How much does Christmas owe to the real story of Jesus Christ?

Huge installations of Santa Claus are displayed during the Seoul Christmas Festival, South Korea, in December 2017
Huge installations of Santa Claus are displayed during the Seoul Christmas Festival, South Korea, in December 2017

The 2017 film ‘The Man Who Invented Christmas’ makes the big claim that Charles Dickens was its inspiration.

It was his short novel ‘A Christmas Carol’, published in 1843, that is said to have transformed a fading pagan tradition into a popular family feast of mince pies, turkeys, cake, and plum pudding, often spiced with singing, dancing and games.

Brian McClinton

Brian McClinton

Dickens also stressed that it should be a time of goodwill, charity, compassion and forgiveness, with the infant Jesus being replaced by a crippled child whose salvation depends on human rather than divine generosity.

From a secular viewpoint, in Ebenezer Scrooge’s redemption, Dickens demonstrates man’s ability to redeem himself without appealing to an invisible deity.

Yet it would be wrong to say that Dickens alone invented Christmas. It would be more accurate to say that he helped to revive what is essentially a mongrel festival that has added and subtracted diverse elements over the centuries.

The Bible gives no date for the birth of Jesus. The early Christians argued about when they should celebrate the momentous event. In about 350 CE, Pope Julius I decreed that the Feast of the Nativity should be celebrated on December 25 because it corresponded with other pagan midwinter festivals. Julius I therefore could claim to have invented ‘Christ’s Mass’.

For the Romans it was for a long time the climax of the winter solstice festival of Saturnalia which lasted for a week after December 17. The 25th was the ‘dies natalis solis invicti’, the birthday of the unconquered sun god Saturn. In the Roman Saturnalia, roles were reversed, presents exchanged, and gambling, feasting, drinking, and singing naked in the street were part of the festivities.

Not all Christians accepted December 25, but the sixth century theologian and mathematician Dionysius Exiguus (in English, Dennis the humble or little) offered an explanation.

In 525 CE he was asked by Pope John I to set out the dates for Easter from the years 527 to 626. Dionysius went further and invented the Christian Era calendar.

He calculated that Jesus was born on December 25, 525 years previously, though it was another 200 years before this Anno Domini date became dominant in Western Europe. Dionysius clearly has also claims as the inventor of Christmas.

We now know that Dionysius was doubly wrong.

The flight into Egypt, described in Matthew’s Gospel, if it happened at all, must have occurred in 4 BCE at the very latest, because King Herod, from whom Joseph, Mary and their baby were fleeing, died in that year. So Jesus was definitely not born in the year 1 CE.

The December 25 birth is also probably wrong. It it is unlikely that Jesus was born on that date; the event described in Luke of the shepherds watching their flocks by night suggests a spring or summer date rather than one in the Palestine rainy season.

The truth is that Christians hijacked a pagan festival and used its traditions to decorate the nativity myth. Holly and ivy are derived from the Romans, mistletoe came from the Druids, who believed it was a magical plant, and Yule logs were lit in ancient Scandinavia to honour Thor, the god of thunder.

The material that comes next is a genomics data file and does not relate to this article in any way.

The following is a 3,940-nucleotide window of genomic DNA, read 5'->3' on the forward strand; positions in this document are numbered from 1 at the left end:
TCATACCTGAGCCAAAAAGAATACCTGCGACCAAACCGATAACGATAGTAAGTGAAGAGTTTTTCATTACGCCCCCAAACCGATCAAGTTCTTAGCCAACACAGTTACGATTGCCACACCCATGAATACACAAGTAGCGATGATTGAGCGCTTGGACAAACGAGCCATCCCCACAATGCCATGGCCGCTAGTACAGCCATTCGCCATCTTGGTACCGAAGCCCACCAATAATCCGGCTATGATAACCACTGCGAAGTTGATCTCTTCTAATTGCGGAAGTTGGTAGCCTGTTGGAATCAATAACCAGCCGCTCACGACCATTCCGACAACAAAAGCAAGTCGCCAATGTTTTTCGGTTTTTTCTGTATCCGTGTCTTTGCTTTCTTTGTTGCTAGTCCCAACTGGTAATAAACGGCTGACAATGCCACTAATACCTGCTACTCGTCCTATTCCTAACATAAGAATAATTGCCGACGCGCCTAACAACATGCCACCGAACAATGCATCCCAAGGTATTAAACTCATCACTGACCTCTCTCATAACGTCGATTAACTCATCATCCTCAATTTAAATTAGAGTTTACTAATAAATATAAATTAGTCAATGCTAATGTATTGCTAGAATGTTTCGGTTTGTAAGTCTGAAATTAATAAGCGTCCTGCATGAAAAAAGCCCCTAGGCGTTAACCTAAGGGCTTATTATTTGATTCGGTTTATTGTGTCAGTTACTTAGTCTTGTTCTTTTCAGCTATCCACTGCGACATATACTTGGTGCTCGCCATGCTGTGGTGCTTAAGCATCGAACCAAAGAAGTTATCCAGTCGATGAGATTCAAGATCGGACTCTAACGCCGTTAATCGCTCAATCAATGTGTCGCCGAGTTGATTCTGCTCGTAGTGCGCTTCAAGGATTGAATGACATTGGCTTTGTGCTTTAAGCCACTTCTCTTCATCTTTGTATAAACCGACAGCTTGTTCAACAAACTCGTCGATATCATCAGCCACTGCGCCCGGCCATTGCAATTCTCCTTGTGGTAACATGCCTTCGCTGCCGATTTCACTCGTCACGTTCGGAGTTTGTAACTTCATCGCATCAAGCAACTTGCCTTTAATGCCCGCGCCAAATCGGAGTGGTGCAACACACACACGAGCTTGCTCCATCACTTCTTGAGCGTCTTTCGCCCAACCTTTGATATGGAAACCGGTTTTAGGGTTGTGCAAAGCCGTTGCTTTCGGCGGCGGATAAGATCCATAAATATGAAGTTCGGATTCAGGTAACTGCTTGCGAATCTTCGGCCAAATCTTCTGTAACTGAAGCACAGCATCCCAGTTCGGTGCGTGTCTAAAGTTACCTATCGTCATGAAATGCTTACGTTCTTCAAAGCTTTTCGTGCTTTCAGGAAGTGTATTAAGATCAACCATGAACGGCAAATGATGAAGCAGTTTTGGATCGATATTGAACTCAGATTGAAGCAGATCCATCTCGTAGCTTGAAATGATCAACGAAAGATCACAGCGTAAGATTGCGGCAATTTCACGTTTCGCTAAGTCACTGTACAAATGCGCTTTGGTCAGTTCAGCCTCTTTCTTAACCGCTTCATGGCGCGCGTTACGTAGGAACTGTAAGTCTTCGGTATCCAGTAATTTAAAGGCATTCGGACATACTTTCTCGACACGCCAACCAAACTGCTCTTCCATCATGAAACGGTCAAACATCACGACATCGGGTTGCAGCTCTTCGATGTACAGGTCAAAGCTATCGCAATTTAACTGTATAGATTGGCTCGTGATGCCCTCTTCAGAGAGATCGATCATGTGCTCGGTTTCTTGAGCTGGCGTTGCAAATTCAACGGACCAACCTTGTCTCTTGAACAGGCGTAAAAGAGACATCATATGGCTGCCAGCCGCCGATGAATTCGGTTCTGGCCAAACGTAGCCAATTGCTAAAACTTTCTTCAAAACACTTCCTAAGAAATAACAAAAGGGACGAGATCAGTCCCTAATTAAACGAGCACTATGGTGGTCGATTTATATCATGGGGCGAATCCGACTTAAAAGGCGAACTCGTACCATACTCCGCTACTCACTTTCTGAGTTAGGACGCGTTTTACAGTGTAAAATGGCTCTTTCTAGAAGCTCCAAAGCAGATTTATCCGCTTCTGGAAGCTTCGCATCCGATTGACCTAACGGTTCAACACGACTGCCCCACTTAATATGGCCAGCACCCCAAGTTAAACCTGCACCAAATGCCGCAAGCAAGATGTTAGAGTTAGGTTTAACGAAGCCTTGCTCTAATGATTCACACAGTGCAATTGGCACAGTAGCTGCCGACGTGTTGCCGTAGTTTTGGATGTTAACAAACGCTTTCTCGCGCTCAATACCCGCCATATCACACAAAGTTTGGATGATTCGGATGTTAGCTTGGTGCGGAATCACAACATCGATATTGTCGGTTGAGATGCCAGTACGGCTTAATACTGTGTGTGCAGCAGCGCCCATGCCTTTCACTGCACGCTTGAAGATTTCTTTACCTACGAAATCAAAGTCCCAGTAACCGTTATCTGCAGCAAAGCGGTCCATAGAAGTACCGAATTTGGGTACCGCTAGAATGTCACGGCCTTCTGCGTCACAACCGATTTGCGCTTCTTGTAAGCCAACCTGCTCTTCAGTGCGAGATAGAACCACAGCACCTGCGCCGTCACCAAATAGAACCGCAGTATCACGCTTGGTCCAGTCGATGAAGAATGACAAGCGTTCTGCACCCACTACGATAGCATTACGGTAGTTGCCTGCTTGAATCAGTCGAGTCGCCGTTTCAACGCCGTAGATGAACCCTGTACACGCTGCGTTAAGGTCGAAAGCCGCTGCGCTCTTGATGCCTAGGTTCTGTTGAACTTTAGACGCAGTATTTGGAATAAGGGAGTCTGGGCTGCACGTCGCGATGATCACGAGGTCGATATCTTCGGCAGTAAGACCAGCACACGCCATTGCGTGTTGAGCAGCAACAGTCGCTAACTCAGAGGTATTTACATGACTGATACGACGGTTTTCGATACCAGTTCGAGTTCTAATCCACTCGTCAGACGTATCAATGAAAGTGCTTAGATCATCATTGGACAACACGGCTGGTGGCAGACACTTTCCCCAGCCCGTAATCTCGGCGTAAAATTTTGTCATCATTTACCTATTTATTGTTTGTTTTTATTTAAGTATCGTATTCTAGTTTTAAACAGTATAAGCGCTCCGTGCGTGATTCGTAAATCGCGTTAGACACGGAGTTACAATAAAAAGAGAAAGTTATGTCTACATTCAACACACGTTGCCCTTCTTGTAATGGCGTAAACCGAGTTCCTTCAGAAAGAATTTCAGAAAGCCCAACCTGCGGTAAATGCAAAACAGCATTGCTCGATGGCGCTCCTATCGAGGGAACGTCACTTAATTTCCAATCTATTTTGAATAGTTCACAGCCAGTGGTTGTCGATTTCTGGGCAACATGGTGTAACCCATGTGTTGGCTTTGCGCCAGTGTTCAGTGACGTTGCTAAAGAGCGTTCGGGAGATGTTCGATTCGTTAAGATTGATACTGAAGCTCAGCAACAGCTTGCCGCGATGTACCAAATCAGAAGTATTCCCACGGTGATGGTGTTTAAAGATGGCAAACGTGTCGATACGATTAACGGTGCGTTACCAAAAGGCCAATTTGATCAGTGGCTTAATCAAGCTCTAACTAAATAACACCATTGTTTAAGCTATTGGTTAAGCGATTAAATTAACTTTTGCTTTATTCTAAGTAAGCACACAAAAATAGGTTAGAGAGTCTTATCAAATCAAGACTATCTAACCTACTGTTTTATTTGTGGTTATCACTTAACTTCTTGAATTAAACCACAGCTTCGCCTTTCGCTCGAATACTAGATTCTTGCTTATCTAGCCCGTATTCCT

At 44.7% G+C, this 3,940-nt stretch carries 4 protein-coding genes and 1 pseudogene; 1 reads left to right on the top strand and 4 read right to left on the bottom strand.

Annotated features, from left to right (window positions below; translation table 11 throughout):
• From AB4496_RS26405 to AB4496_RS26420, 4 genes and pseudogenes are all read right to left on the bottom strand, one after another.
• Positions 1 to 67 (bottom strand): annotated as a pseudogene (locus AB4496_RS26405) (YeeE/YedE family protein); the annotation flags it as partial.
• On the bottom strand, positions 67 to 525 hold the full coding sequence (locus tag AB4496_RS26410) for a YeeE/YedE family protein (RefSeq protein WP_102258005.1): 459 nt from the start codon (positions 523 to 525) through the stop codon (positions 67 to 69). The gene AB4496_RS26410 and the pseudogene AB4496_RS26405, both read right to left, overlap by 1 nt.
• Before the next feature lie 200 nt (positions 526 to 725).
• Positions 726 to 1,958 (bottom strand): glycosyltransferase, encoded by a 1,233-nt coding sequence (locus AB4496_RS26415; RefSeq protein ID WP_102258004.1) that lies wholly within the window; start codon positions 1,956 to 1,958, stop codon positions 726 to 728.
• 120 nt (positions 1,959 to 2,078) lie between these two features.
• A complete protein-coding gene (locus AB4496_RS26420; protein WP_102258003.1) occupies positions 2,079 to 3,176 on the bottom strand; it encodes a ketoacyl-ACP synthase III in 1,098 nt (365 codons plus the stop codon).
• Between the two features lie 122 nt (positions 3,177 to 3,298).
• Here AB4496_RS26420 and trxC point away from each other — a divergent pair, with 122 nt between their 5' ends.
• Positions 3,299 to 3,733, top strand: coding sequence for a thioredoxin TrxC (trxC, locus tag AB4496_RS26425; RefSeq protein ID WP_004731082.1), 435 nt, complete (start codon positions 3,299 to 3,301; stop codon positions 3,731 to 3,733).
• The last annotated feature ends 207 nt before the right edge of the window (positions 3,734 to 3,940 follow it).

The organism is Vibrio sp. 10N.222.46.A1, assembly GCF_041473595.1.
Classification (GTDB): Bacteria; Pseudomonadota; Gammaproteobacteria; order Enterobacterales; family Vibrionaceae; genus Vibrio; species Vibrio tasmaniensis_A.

The Christmas tree is found in many cultures – the Romans themselves regarded the fir as sacred and decorated it with red berries. Nor was it Dickens who brought it to British shores. It was Queen Charlotte, the German wife of George III, who set up the first known English tree at Windsor in December 1800.

Yet we should also stress that many Christians have themselves objected to these pagan intrusions. Even before it happened, the 3rd century theologian Origen denounced the whole idea of celebrating the birthday of Jesus “as if he were a King Pharaoh”.

Much later, the 17th century Puritans in England and Massachusetts banned Christmas celebrations because they regarded the ‘debauchery’ as a dishonour to God. They also associated ‘Christ’s Mass’ with the Catholic Church which they regarded as ‘unChristian’.

Some modern sects want to change the date of Christmas because it is unhistorical and because it would provide an opportunity to have a simpler, more exclusively Christian festival, stripped of all the drunkenness, gluttony, and materialism that characterises the modern event.

As for us freethinkers and humanists, we’re probably in two minds about it all. Some of us think it is a stressful and costly period – yet another commercial contrivance in which there is a dreadful pressure to overspend. Others welcome an opportunity to celebrate being with family and friends and to enjoy a festival to cheer us up in the depths of winter and to celebrate the rebirth of the sun.

Does Christmas really make us more aware of the earth’s appalling poverty and man’s inhumanity to man and other animals? Does it make our local politicians more charitable and forgiving to one another?

Sadly, the world and Northern Ireland have still a long way to go to establish permanent peace and good will to all men. In this sense, if asked what we think of Christmas, we might reply: “It would be a very good idea.”

• Brian McClinton is a life-long humanist and a retired politics, economics, and history teacher at Friends’ School, Lisburn. He also edits the Irish Freethinker, a broadly humanist bi-monthly magazine, available in Eason.